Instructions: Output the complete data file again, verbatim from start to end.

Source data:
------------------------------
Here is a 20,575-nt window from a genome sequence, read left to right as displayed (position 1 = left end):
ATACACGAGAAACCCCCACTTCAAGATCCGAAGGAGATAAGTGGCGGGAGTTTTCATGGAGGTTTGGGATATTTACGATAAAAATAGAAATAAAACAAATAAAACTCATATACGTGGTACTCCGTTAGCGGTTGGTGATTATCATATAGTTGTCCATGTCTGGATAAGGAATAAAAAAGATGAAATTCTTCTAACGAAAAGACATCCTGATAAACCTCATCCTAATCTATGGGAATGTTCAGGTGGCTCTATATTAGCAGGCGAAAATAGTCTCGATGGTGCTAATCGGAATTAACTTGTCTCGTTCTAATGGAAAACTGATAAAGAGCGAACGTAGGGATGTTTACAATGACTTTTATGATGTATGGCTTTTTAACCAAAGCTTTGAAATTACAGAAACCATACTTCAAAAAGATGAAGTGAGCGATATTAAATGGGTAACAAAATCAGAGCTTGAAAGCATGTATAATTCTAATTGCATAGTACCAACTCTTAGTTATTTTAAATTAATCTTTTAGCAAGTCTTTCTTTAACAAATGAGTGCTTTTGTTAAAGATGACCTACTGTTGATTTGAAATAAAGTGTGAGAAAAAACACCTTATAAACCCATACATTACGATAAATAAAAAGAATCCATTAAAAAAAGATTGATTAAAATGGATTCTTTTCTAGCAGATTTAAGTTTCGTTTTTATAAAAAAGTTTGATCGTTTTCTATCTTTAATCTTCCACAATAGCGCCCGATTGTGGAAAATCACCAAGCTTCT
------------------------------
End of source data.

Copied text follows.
Here is a 20,575-nt window from a genome sequence, read left to right as displayed (position 1 = left end):
ATACACGAGAAACCCCCACTTCAAGATCCGAAGGAGATAAGTGGCGGGAGTTTTCATGGAGGTTTGGGATATTTACGATAAAAATAGAAATAAAACAAATAAAACTCATATACGTGGTACTCCGTTAGCGGTTGGTGATTATCATATAGTTGTCCATGTCTGGATAAGGAATAAAAAAGATGAAATTCTTCTAACGAAAAGACATCCTGATAAACCTCATCCTAATCTATGGGAATGTTCAGGTGGCTCTATATTAGCAGGCGAAAATAGTCTCGATGGTGCTAATCGGAATTAACTTGTCTCGTTCTAATGGAAAACTGATAAAGAGCGAACGTAGGGATGTTTACAATGACTTTTATGATGTATGGCTTTTTAACCAAAGCTTTGAAATTACAGAAACCATACTTCAAAAAGATGAAGTGAGCGATATTAAATGGGTAACAAAATCAGAGCTTGAAAGCATGTATAATTCTAATTGCATAGTACCAACTCTTAGTTATTTTAAATTAATCTTTTAGCAAGTCTTTCTTTAACAAATGAGTGCTTTTGTTAAAGATGACCTACTGTTGATTTGAAATAAAGTGTGAGAAAAAACACCTTATAAACCCATACATTACGATAAATAAAAAGAATCCATTAAAAAAAGATTGATTAAAATGGATTCTTTTCTAGCAGATTTAAGTTTCGTTTTTATAAAAAAGTTTGATCGTTTTCTATCTTTAATCTTCCACAATAGCGCCCGATTGTGGAAAATCACCAAGCTTCT